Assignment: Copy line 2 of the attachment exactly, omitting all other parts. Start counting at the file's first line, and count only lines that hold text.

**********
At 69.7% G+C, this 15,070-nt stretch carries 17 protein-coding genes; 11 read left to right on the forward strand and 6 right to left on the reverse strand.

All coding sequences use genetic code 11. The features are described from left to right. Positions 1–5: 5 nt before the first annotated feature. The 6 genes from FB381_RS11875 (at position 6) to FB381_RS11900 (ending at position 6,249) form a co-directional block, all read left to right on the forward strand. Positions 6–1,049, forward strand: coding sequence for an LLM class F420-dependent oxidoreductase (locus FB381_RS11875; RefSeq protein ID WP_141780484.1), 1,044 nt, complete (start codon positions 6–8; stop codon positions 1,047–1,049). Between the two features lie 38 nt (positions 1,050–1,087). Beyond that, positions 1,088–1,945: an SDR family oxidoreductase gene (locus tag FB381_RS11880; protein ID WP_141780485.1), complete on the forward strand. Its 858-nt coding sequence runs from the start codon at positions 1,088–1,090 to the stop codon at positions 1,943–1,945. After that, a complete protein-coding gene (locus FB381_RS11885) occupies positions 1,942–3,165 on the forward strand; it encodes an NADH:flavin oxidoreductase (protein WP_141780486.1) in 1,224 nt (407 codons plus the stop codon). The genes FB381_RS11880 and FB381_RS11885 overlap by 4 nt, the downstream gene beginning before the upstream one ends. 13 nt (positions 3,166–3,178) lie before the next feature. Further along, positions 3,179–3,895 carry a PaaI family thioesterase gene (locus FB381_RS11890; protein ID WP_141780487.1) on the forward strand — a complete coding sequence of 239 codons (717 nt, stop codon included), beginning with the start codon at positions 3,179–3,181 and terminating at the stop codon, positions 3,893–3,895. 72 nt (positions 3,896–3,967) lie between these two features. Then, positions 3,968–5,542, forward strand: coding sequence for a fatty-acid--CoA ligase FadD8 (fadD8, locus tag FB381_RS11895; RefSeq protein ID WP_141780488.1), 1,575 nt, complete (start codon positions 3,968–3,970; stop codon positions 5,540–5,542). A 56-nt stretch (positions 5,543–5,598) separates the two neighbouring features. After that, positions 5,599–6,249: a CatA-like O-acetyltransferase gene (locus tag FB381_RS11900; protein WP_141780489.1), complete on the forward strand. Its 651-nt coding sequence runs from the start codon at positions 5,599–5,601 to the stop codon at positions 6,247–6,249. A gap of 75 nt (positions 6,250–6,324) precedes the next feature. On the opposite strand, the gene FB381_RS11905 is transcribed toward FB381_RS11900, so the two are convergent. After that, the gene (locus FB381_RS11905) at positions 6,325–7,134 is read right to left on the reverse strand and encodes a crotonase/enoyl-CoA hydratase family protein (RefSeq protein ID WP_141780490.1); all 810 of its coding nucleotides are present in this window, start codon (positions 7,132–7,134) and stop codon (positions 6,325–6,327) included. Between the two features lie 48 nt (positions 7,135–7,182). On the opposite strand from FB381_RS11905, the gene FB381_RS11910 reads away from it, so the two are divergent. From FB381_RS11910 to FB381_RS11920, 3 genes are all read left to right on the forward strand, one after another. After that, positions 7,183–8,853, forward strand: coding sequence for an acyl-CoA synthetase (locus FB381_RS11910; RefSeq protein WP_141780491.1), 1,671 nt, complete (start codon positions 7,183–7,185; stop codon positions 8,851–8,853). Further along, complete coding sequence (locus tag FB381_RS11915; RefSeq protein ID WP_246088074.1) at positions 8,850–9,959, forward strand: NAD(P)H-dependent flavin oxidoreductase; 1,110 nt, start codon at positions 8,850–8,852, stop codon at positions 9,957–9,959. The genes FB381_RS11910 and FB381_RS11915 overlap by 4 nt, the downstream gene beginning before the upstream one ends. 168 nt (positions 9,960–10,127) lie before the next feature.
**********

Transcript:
All coding sequences use genetic code 11. The features are described from left to right. Positions 1–5: 5 nt before the first annotated feature. The 6 genes from FB381_RS11875 (at position 6) to FB381_RS11900 (ending at position 6,249) form a co-directional block, all read left to right on the forward strand. Positions 6–1,049, forward strand: coding sequence for an LLM class F420-dependent oxidoreductase (locus FB381_RS11875; RefSeq protein ID WP_141780484.1), 1,044 nt, complete (start codon positions 6–8; stop codon positions 1,047–1,049). Between the two features lie 38 nt (positions 1,050–1,087). Beyond that, positions 1,088–1,945: an SDR family oxidoreductase gene (locus tag FB381_RS11880; protein ID WP_141780485.1), complete on the forward strand. Its 858-nt coding sequence runs from the start codon at positions 1,088–1,090 to the stop codon at positions 1,943–1,945. After that, a complete protein-coding gene (locus FB381_RS11885) occupies positions 1,942–3,165 on the forward strand; it encodes an NADH:flavin oxidoreductase (protein WP_141780486.1) in 1,224 nt (407 codons plus the stop codon). The genes FB381_RS11880 and FB381_RS11885 overlap by 4 nt, the downstream gene beginning before the upstream one ends. 13 nt (positions 3,166–3,178) lie before the next feature. Further along, positions 3,179–3,895 carry a PaaI family thioesterase gene (locus FB381_RS11890; protein ID WP_141780487.1) on the forward strand — a complete coding sequence of 239 codons (717 nt, stop codon included), beginning with the start codon at positions 3,179–3,181 and terminating at the stop codon, positions 3,893–3,895. 72 nt (positions 3,896–3,967) lie between these two features. Then, positions 3,968–5,542, forward strand: coding sequence for a fatty-acid--CoA ligase FadD8 (fadD8, locus tag FB381_RS11895; RefSeq protein ID WP_141780488.1), 1,575 nt, complete (start codon positions 3,968–3,970; stop codon positions 5,540–5,542). A 56-nt stretch (positions 5,543–5,598) separates the two neighbouring features. After that, positions 5,599–6,249: a CatA-like O-acetyltransferase gene (locus tag FB381_RS11900; protein WP_141780489.1), complete on the forward strand. Its 651-nt coding sequence runs from the start codon at positions 5,599–5,601 to the stop codon at positions 6,247–6,249. A gap of 75 nt (positions 6,250–6,324) precedes the next feature. On the opposite strand, the gene FB381_RS11905 is transcribed toward FB381_RS11900, so the two are convergent. After that, the gene (locus FB381_RS11905) at positions 6,325–7,134 is read right to left on the reverse strand and encodes a crotonase/enoyl-CoA hydratase family protein (RefSeq protein ID WP_141780490.1); all 810 of its coding nucleotides are present in this window, start codon (positions 7,132–7,134) and stop codon (positions 6,325–6,327) included. Between the two features lie 48 nt (positions 7,135–7,182). On the opposite strand from FB381_RS11905, the gene FB381_RS11910 reads away from it, so the two are divergent. From FB381_RS11910 to FB381_RS11920, 3 genes are all read left to right on the forward strand, one after another. After that, positions 7,183–8,853, forward strand: coding sequence for an acyl-CoA synthetase (locus FB381_RS11910; RefSeq protein WP_141780491.1), 1,671 nt, complete (start codon positions 7,183–7,185; stop codon positions 8,851–8,853). Further along, complete coding sequence (locus tag FB381_RS11915; RefSeq protein ID WP_246088074.1) at positions 8,850–9,959, forward strand: NAD(P)H-dependent flavin oxidoreductase; 1,110 nt, start codon at positions 8,850–8,852, stop codon at positions 9,957–9,959. The genes FB381_RS11910 and FB381_RS11915 overlap by 4 nt, the downstream gene beginning before the upstream one ends. 168 nt (positions 9,960–10,127) lie before the next feature.